Apparently Space Stinks


ceramic incinerator side with sgraffito of incinerator, smoke and latin phrases


After one gets over the news that it smells bad, it looks like the odor of Outer Space is hard to pin down. It’s reportedly a bit like burnt metal, welding fumes and seared steak. Acrid but slightly sweet; sulphurous and undeniable. The astronauts’ suits and gear, upon returning from space walks, stunk like they’d been camping at a celestial tire fire. It was such an unlikely surprise.

But at one time so was the discovery that smoke from earthly tire fires, oil refineries, automobiles and backyard incinerators probably was to blame for the continually bad air.

As we look at the third side of my Homefire 1957 ceramic incinerator sculpture, (links to discussions of the first two sides and more below) we see a smaller backyard incinerator silhouette belching dirty smoke up to the starry empyrean. After all, this piece is about the synthesis of two separate occurrences in the first week of October, 1957: the banning of backyard incinerators in all of Los Angeles County and the launch of Sputnik 1 into low earth orbit. Both speak of the fouling of the atmosphere, literally or metaphorically.

But once you learn that space stinks, too, exactly how the troposphere or the exosphere become fouled is less important than the fact that they are.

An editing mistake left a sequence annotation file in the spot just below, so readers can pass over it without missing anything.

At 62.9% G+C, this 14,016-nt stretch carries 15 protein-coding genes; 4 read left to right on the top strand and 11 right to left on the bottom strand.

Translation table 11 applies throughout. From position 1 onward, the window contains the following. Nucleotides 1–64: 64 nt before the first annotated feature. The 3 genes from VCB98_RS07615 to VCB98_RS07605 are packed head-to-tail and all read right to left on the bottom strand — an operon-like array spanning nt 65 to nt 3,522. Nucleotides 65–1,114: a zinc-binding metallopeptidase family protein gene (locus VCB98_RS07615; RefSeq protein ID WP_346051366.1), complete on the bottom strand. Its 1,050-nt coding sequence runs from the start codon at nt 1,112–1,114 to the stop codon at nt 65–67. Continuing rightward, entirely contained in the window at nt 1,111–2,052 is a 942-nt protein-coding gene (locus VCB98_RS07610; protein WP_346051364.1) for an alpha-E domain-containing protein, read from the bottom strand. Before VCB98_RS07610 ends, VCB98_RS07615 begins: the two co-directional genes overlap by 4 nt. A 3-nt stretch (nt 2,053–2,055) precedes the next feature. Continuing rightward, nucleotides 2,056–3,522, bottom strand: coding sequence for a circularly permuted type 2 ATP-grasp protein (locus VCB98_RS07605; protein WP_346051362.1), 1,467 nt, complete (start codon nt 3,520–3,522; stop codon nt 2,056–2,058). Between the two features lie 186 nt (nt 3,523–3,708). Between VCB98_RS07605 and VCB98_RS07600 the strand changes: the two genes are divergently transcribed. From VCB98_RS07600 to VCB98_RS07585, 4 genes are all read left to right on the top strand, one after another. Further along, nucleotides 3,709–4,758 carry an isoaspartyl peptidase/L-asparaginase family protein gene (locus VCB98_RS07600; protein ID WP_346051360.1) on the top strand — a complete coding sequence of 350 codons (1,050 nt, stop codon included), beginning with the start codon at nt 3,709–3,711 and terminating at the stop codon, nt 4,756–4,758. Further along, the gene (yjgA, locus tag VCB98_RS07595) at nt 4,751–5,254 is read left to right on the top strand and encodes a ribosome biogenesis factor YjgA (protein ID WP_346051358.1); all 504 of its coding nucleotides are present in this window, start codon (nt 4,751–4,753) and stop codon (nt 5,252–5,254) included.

We can count the ways if we translate those Latin phrases written in the smoke. Starting at the bottom and reading up we have:

Chemical Putridium or Rotten Chemicals, which is what the choking populace said smog smelled like.

Metallum Holocaustum or Burnt Metal, which is the stink of space, possibly brought there by cosmonauts and their vodka-laden breath and sweat.

Aeris Incrusto or Air Defiled, referencing the unbreathable smog layer as well as the intrusion of satellites into a pristine world.

Orbis Incendium or World on Fire, meaning all of it from incinerators to global warming, from firing missiles to space wars.


While it’s not quite right to assume a literal Butterfly Effect of causation and progression here – Nature is too random, scientists say – in my experience the small becomes writ large with an arc of energies. At least in my autobiographical mind, one acrid backyard trashburner fire is forever related to the stinkalicious deflowering of space.

–Liz Crain, who understands you might not quite believe it about the cosmonauts smelling up the cosmos. But go ahead and look it up.

Links for Posts About the HOME Exhibit and My Piece in It

“Homefire 1957” Sculpture 

“HOME” Exhibit 

Exhibit Details: “HOME” Member’s Exhibit 2016, July 6 – August 7, 2016,  Pajaro Valley Arts Gallery, 37 Sudden St., Watsonville, CA




Share this: